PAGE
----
As in every crisis, real leaders show up and pretenders get shown up. 

This pandemic is no exception. We’ve seen incredible leadership from first responders, doctors and healthcare professionals, and many people previously taken for granted such as our delivery workers, food preparers and distributors, grocery clerks, and other duly recognized essential workers. And in the political area, leadership doesn’t just reside with one party. Ohio governor Mike DeWine, a Republican, and New York governor Andrew Cuomo, a Democrat, have shown leadership and made some tough decisions that, while not pleasing everyone, were made from deep-seated principles and values.

But we need more.

The reality is, we continue to need leaders at all levels of society to step up and be the light that illuminates the path forward. That includes you as a financial advisor.

You have a circle of influence called “clients.” And there’s another circle called “potential clients.” In those two circles alone your potential reach is far and wide.

You have the talent and skills to be one of the people who can cut through the noise and help make sense of what's happening. You can be a source of wisdom, insight, practicality, and hope. You can rise to occasion while others fall back to their comfort zone. 

The medical, social, political, and economic ramifications of the pandemic will be with us for years to come. None of us know how it will evolve but what I do know is we need real leaders like you to help the public navigate the uncertainty.

By standing up, speaking out, and telling the truth as best as you know it, you can help the hurting, deliver insight instead of spin, and lead the way forward to a better future for those in your circle of influence.

Before I share seven characteristics of real leaders, I want to define the type of leadership I think we need right now. It’s what author Jim Collins calls Level 5 leadership. He described a Level 5 leader this way:
“Level 5 leaders display a powerful mixture of personal humility and indomitable will. They're incredibly ambitious, but their ambition is first and foremost for the cause, for the organization and its purpose, not themselves. While Level 5 leaders can come in many personality packages, they are often self-effacing, quiet, reserved, and even shy.” Source.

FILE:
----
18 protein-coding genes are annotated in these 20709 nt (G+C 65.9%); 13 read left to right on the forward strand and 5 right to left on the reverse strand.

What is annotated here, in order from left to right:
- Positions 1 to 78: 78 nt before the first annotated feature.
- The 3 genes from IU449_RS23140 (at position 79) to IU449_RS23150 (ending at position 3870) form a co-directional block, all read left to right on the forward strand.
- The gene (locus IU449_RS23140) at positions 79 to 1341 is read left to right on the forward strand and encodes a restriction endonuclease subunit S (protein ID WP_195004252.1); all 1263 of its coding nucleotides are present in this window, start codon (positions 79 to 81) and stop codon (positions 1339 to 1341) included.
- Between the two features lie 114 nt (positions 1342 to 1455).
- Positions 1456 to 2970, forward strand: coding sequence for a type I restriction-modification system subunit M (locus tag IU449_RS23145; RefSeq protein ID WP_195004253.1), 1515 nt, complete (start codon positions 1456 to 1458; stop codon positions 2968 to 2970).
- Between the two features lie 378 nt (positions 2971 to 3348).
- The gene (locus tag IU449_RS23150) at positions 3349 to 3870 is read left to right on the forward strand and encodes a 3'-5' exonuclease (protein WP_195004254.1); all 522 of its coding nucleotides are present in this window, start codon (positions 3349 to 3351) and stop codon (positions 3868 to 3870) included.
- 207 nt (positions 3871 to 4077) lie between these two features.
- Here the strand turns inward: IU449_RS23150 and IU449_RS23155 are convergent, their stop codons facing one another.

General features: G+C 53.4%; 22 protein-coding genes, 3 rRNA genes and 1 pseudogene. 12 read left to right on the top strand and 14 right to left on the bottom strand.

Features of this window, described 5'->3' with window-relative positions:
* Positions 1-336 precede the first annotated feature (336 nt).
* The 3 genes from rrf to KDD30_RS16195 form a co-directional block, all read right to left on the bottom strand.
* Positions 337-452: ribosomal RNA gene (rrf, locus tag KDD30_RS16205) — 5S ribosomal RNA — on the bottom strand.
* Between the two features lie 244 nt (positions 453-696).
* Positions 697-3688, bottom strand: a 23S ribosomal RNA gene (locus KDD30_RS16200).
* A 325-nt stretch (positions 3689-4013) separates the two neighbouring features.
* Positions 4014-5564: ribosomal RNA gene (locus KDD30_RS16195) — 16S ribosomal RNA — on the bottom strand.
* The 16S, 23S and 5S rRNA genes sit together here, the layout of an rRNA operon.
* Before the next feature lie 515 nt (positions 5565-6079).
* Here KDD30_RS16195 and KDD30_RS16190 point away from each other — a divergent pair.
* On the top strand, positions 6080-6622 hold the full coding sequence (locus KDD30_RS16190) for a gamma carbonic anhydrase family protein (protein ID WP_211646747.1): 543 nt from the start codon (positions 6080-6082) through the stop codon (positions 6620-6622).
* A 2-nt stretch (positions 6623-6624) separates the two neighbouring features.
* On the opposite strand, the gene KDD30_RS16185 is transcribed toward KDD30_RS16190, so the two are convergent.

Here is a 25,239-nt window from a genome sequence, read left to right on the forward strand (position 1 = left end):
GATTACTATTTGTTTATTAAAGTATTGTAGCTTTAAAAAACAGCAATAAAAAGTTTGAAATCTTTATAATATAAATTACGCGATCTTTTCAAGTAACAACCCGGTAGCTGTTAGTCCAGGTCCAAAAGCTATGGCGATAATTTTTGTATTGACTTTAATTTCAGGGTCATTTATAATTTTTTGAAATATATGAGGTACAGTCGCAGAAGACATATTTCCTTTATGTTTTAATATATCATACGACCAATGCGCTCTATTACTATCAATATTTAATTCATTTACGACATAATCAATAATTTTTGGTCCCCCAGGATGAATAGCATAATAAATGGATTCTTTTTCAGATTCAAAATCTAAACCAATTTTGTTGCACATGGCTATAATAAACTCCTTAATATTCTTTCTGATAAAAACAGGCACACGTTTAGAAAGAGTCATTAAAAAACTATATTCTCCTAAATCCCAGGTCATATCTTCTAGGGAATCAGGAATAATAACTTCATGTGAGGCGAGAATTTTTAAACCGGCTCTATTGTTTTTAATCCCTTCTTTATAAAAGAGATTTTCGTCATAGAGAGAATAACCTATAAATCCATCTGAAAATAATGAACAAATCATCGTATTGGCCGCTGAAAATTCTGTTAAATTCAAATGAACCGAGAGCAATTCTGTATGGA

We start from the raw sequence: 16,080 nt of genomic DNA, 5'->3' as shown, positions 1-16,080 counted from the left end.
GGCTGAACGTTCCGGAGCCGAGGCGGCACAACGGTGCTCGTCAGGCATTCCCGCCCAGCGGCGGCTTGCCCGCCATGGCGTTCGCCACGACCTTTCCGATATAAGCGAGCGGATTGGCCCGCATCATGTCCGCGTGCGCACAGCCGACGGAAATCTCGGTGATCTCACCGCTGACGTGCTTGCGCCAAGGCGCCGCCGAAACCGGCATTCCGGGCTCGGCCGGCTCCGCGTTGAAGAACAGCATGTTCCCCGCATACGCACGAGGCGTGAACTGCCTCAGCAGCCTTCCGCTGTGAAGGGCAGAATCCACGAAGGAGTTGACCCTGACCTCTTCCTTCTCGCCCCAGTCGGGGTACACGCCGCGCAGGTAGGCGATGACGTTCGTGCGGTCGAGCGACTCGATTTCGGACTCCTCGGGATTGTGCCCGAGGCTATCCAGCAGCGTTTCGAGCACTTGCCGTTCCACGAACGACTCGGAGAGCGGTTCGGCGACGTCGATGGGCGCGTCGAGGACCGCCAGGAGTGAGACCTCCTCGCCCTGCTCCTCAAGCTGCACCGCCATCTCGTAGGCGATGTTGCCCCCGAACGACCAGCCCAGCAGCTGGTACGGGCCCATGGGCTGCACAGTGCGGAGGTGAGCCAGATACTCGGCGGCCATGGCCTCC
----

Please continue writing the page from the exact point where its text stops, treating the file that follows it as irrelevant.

Not surprisingly, there are four other levels of leaders according to Collins: Level 1— the highly capable individual, Level 2 — a contributing team member, Level 3 — a competent manager, Level 4 — an effective leader, and then the Level 5 leader.

In a podcast last year with Kara Swisher, Collins said:

“The essential difference between the five and the four is the answer to a simple question: What’s the truth of your ambition? I mean, what are you truly ambitious for? Are you leading in a spirit of service to something that is bigger and more important than you are? What is your company trying to accomplish in the world; its responsibility in the world? Are you ambitious for that thing that’s bigger than you and do you have a genuine humility to learn and to grow and adapt and realize your failings combined with this incredible sense of will?”

I love that question, “What’s the truth of your ambition?” Think about it. I recently spoke to a financial advisor who said he has all the money he’ll ever need, but he wants to keep growing and double his business in the next five years. Why? Because he feels he has a gift to help people make breakthroughs in life… and he wants to foster these breakthroughs for more people. That’s an advisor who is ambitious for something that’s bigger than himself. That’s an advisor who has the humility to shine the light out, not in. That’s a Level 5 leader in the making.

Can you be a Level 5 leader? YES! Aspire to it. Develop that indomitable will toward something that’s bigger than you and do it with an unusual level of humility. We don’t need bigger egos in this world. We need bigger visions from people who want to serve, not be served.
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